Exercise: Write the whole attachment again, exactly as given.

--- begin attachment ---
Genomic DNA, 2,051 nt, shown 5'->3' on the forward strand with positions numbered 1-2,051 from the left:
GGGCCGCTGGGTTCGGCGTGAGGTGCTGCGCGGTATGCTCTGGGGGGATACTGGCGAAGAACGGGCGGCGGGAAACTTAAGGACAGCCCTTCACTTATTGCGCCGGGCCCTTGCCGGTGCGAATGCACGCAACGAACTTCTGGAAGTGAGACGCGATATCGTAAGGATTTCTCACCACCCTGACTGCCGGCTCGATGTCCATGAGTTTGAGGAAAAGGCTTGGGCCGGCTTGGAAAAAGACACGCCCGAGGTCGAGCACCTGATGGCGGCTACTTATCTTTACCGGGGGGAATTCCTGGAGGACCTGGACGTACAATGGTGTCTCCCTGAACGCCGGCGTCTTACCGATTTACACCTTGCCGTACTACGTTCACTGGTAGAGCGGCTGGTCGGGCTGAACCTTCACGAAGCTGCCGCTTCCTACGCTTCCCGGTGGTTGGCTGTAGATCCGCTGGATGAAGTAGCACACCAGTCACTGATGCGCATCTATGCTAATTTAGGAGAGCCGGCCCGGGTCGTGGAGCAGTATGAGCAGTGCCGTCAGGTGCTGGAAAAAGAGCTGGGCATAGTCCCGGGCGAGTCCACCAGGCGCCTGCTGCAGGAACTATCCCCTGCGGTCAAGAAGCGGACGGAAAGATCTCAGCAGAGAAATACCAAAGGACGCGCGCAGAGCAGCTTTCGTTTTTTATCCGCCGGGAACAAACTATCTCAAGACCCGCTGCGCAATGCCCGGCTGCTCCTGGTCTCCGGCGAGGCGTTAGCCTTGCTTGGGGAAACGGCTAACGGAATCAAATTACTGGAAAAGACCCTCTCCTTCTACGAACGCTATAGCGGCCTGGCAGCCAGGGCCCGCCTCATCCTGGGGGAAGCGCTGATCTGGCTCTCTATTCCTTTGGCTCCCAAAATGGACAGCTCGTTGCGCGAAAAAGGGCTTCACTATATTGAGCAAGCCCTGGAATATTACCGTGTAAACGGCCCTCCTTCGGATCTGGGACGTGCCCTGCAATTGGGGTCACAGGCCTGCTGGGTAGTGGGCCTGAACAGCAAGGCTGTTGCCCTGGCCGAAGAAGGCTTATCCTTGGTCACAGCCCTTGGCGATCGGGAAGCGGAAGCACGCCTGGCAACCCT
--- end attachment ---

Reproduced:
Genomic DNA, 2,051 nt, shown 5'->3' on the forward strand with positions numbered 1-2,051 from the left:
GGGCCGCTGGGTTCGGCGTGAGGTGCTGCGCGGTATGCTCTGGGGGGATACTGGCGAAGAACGGGCGGCGGGAAACTTAAGGACAGCCCTTCACTTATTGCGCCGGGCCCTTGCCGGTGCGAATGCACGCAACGAACTTCTGGAAGTGAGACGCGATATCGTAAGGATTTCTCACCACCCTGACTGCCGGCTCGATGTCCATGAGTTTGAGGAAAAGGCTTGGGCCGGCTTGGAAAAAGACACGCCCGAGGTCGAGCACCTGATGGCGGCTACTTATCTTTACCGGGGGGAATTCCTGGAGGACCTGGACGTACAATGGTGTCTCCCTGAACGCCGGCGTCTTACCGATTTACACCTTGCCGTACTACGTTCACTGGTAGAGCGGCTGGTCGGGCTGAACCTTCACGAAGCTGCCGCTTCCTACGCTTCCCGGTGGTTGGCTGTAGATCCGCTGGATGAAGTAGCACACCAGTCACTGATGCGCATCTATGCTAATTTAGGAGAGCCGGCCCGGGTCGTGGAGCAGTATGAGCAGTGCCGTCAGGTGCTGGAAAAAGAGCTGGGCATAGTCCCGGGCGAGTCCACCAGGCGCCTGCTGCAGGAACTATCCCCTGCGGTCAAGAAGCGGACGGAAAGATCTCAGCAGAGAAATACCAAAGGACGCGCGCAGAGCAGCTTTCGTTTTTTATCCGCCGGGAACAAACTATCTCAAGACCCGCTGCGCAATGCCCGGCTGCTCCTGGTCTCCGGCGAGGCGTTAGCCTTGCTTGGGGAAACGGCTAACGGAATCAAATTACTGGAAAAGACCCTCTCCTTCTACGAACGCTATAGCGGCCTGGCAGCCAGGGCCCGCCTCATCCTGGGGGAAGCGCTGATCTGGCTCTCTATTCCTTTGGCTCCCAAAATGGACAGCTCGTTGCGCGAAAAAGGGCTTCACTATATTGAGCAAGCCCTGGAATATTACCGTGTAAACGGCCCTCCTTCGGATCTGGGACGTGCCCTGCAATTGGGGTCACAGGCCTGCTGGGTAGTGGGCCTGAACAGCAAGGCTGTTGCCCTGGCCGAAGAAGGCTTATCCTTGGTCACAGCCCTTGGCGATCGGGAAGCGGAAGCACGCCTGGCAACCCT